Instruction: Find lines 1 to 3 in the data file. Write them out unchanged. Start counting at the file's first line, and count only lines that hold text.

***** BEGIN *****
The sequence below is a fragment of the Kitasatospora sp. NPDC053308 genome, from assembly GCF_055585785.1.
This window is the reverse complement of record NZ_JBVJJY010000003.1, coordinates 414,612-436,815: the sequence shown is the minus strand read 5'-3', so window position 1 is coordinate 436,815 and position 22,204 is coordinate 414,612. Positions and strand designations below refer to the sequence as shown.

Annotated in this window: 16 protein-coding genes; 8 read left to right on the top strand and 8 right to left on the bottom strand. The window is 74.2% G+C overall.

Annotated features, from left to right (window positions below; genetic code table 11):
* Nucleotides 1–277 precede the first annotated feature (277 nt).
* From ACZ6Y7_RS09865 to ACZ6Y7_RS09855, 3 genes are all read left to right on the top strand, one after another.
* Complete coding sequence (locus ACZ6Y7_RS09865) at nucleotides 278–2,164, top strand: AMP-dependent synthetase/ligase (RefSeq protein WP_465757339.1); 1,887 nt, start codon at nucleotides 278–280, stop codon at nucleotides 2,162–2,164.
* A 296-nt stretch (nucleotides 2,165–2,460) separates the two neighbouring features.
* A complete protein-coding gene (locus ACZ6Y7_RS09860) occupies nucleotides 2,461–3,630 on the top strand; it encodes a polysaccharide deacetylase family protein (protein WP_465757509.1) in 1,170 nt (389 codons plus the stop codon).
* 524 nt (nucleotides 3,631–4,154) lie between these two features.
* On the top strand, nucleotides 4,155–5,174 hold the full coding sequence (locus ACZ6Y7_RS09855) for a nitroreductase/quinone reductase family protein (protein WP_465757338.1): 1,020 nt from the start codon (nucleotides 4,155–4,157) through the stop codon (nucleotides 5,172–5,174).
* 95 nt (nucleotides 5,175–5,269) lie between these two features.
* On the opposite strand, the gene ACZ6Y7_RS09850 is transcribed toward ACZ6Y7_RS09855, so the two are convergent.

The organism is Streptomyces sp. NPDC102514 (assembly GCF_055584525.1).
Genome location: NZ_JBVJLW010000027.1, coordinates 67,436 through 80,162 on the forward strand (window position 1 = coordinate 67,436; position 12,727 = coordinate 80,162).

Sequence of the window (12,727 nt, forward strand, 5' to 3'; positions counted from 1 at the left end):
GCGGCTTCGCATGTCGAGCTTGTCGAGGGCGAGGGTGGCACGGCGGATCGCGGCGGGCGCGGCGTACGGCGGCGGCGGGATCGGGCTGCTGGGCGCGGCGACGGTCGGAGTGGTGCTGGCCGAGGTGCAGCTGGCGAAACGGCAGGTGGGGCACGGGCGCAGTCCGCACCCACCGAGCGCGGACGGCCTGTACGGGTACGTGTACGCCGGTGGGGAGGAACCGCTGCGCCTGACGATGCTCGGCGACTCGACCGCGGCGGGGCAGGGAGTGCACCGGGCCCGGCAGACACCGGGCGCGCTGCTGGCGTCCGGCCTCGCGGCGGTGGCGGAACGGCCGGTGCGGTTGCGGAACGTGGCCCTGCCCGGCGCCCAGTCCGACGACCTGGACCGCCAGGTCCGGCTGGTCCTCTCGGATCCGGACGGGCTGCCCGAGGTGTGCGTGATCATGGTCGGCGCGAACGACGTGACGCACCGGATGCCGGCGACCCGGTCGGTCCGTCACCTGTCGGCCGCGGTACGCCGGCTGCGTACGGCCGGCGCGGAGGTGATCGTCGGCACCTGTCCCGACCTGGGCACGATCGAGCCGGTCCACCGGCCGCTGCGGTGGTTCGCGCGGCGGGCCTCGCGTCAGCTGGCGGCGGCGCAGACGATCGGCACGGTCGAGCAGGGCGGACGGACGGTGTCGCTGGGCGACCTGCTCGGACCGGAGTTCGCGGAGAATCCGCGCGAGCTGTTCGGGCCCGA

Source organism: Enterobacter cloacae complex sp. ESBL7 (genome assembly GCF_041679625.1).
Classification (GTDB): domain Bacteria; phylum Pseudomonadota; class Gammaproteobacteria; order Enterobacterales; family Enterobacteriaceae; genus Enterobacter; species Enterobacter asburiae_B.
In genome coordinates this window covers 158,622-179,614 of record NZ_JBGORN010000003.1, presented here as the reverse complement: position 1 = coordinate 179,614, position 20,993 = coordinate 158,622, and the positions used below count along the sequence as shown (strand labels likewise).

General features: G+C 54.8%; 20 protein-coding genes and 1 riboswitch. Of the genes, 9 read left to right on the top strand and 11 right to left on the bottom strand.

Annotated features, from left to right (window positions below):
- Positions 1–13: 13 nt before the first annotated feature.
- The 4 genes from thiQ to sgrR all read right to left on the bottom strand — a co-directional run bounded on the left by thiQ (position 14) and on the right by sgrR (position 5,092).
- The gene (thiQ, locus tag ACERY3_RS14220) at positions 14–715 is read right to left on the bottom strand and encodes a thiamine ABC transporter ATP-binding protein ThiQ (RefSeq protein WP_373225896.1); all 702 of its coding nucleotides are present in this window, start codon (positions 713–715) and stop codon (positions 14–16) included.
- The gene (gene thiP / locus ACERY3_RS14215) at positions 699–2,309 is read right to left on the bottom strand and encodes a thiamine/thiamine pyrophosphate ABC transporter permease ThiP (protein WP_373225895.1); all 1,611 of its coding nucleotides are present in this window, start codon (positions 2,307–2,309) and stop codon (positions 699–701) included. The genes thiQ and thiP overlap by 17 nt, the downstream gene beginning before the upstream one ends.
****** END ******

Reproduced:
The sequence below is a fragment of the Kitasatospora sp. NPDC053308 genome, from assembly GCF_055585785.1.
This window is the reverse complement of record NZ_JBVJJY010000003.1, coordinates 414,612-436,815: the sequence shown is the minus strand read 5'-3', so window position 1 is coordinate 436,815 and position 22,204 is coordinate 414,612. Positions and strand designations below refer to the sequence as shown.

Annotated in this window: 16 protein-coding genes; 8 read left to right on the top strand and 8 right to left on the bottom strand. The window is 74.2% G+C overall.